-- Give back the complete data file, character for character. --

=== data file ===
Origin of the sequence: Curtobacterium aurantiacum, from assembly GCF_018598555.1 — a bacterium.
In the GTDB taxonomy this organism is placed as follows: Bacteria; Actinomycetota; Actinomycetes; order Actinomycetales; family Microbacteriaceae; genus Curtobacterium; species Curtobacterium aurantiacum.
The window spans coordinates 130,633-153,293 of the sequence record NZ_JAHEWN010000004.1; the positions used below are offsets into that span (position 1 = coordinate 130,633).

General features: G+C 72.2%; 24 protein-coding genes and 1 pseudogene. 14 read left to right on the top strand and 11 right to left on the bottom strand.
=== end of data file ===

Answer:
Origin of the sequence: Curtobacterium aurantiacum, from assembly GCF_018598555.1 — a bacterium.
In the GTDB taxonomy this organism is placed as follows: Bacteria; Actinomycetota; Actinomycetes; order Actinomycetales; family Microbacteriaceae; genus Curtobacterium; species Curtobacterium aurantiacum.
The window spans coordinates 130,633-153,293 of the sequence record NZ_JAHEWN010000004.1; the positions used below are offsets into that span (position 1 = coordinate 130,633).

General features: G+C 72.2%; 24 protein-coding genes and 1 pseudogene. 14 read left to right on the top strand and 11 right to left on the bottom strand.